To mark the occasion a special “Topping Out” event took place. University colleagues were joined by representatives from main contractor BAM Construction and architect design team ADP, BAM Design, Arcadis, Gardiner & Theobald, ARUP and Silcock Leedham.

Colleagues watched as the building’s plant room was lifted onto the roof, forming the highest point of the new building. The plant for this technologically advanced new building is complex, and BAM has assembled the plant room off-site in a factory environment, with the support of local Leeds company Waites Mechanical Services, saving time and cost on the project.

Set to open its doors to students in 2021, the new building represents a significant investment by the University in a new integrated campus for Engineering and Physical Sciences. The facility will include first-class laboratory and specialised teaching spaces, enabling cutting-edge research, and outstanding student experience, whilst enhancing the University’s research power and strengthening collaboration with industry.

Steve Gilley, Director of Estates and Facilities said:

“I’d like to thank all of our partners who have contributed to this flagship project to date. It’s important to mark key milestones, and recognise the importance of the expertise from extended project teams, to ensure the successful construction of this new facility.”

For BAM Construction, John Phillips said:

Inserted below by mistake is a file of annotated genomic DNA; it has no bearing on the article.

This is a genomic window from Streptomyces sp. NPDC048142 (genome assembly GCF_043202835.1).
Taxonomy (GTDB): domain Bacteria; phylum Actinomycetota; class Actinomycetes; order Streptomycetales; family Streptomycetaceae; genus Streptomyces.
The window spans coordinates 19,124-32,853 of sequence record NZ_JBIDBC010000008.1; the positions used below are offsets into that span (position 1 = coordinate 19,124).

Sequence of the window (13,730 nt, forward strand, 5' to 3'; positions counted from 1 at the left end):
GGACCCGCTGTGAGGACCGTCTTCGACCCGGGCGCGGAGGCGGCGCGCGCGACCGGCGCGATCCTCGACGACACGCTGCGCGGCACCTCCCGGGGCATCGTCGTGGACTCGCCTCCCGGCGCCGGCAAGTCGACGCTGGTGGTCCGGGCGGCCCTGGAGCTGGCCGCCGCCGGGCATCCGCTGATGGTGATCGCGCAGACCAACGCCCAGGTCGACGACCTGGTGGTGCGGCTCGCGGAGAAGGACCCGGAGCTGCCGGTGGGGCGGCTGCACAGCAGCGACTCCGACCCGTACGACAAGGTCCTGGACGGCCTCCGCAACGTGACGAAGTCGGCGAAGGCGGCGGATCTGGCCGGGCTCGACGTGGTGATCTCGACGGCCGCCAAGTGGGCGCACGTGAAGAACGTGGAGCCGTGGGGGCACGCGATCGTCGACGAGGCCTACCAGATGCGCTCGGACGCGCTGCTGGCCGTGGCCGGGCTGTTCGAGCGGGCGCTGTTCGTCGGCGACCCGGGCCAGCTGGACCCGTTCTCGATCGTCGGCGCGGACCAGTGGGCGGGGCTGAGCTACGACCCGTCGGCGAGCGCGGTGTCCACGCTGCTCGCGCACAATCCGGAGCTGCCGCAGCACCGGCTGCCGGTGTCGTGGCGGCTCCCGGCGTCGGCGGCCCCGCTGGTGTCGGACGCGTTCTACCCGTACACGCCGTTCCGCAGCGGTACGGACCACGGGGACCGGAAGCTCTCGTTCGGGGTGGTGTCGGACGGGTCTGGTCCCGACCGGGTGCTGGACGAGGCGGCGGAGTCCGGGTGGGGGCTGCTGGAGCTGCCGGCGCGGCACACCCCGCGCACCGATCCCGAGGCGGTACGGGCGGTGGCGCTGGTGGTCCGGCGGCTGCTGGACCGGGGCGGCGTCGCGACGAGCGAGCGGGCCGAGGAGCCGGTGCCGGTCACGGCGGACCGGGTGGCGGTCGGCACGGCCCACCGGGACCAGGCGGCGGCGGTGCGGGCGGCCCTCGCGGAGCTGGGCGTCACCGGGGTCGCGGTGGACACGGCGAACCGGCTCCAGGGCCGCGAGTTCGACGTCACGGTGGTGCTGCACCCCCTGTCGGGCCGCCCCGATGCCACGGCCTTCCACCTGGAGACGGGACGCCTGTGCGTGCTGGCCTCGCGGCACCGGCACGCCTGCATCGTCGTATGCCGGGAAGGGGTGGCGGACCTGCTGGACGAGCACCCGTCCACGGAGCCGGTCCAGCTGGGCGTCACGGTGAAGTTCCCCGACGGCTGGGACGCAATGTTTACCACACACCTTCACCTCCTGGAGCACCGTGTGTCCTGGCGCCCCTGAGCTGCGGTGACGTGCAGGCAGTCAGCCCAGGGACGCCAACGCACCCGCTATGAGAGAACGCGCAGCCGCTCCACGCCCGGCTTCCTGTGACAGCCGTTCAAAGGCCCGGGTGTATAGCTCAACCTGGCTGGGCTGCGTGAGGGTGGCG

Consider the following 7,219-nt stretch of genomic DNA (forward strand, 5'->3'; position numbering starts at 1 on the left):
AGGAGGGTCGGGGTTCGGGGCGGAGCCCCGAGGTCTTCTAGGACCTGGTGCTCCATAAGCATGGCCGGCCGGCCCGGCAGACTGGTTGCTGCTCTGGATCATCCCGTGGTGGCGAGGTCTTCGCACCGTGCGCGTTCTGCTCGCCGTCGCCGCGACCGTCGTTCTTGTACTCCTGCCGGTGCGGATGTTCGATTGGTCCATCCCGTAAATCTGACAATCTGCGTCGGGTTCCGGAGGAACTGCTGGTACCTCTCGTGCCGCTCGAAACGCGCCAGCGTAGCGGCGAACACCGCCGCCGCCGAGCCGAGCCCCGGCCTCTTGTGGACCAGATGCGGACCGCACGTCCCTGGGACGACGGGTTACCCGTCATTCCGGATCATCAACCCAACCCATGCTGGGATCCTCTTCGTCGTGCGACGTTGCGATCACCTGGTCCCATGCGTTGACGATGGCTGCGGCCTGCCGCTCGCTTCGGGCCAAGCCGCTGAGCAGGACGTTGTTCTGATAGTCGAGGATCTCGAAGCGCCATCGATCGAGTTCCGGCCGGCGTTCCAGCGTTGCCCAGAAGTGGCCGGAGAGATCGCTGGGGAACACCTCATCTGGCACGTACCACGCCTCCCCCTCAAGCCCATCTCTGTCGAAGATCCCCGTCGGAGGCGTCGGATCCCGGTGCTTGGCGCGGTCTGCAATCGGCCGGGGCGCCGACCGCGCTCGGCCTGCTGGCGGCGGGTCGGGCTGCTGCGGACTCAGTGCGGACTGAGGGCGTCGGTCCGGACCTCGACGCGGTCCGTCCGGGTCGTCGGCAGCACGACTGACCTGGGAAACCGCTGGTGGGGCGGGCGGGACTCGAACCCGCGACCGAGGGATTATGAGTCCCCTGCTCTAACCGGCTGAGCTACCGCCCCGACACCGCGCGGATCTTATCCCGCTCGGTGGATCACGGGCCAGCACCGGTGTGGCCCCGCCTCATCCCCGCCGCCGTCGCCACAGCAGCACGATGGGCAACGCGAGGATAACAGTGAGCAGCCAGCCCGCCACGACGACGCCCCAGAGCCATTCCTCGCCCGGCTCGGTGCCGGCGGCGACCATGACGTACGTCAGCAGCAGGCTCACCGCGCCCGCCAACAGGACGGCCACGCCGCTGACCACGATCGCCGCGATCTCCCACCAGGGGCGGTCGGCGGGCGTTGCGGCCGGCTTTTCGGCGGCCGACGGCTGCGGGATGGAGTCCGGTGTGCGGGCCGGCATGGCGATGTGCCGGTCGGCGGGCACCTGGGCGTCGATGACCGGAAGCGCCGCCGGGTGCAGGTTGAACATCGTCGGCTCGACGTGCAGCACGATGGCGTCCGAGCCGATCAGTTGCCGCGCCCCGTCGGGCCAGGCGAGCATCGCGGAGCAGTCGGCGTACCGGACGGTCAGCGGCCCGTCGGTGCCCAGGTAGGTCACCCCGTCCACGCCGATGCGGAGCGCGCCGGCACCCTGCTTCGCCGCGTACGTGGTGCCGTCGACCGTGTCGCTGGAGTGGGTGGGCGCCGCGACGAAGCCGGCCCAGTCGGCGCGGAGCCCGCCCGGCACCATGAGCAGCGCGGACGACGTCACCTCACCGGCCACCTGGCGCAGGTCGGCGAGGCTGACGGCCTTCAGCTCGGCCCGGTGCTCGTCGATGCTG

“Topping out is a centuries old tradition, and this year BAM is 150 years old, while the University’s origins date back to a similar time, to 1874. Today we are both known for being leaders in modern technology. The University is looking to the future, and BAM are delighted to be helping them to create facilities for the next generations of students and academics.”

Joe Morgan, Director, ADP said:

“This project was conceived in 2015 as a critical component of the strategic masterplan, to create a collaborative hub for computing and physical sciences. The building champions the need to address tomorrow’s challenges whilst minimising its impact on the environment, so it is appropriate that one of the components designed to make this building so highly energy efficient should be lowered into place as part of the ‘topping out’ celebration.”

Ian Aldous, Director, Arcadis said:

The scale of this project – from the stakeholder engagement through to the design solution and delivery – has been immense and everyone involved has been on a real journey. As such, to see the critical milestone being reached is hugely satisfying for all involved, and a testimony to the dedication of all parties to the future vision.

Colleagues watch as the plant room is craned to the roof of the Sir William Henry Bragg Building project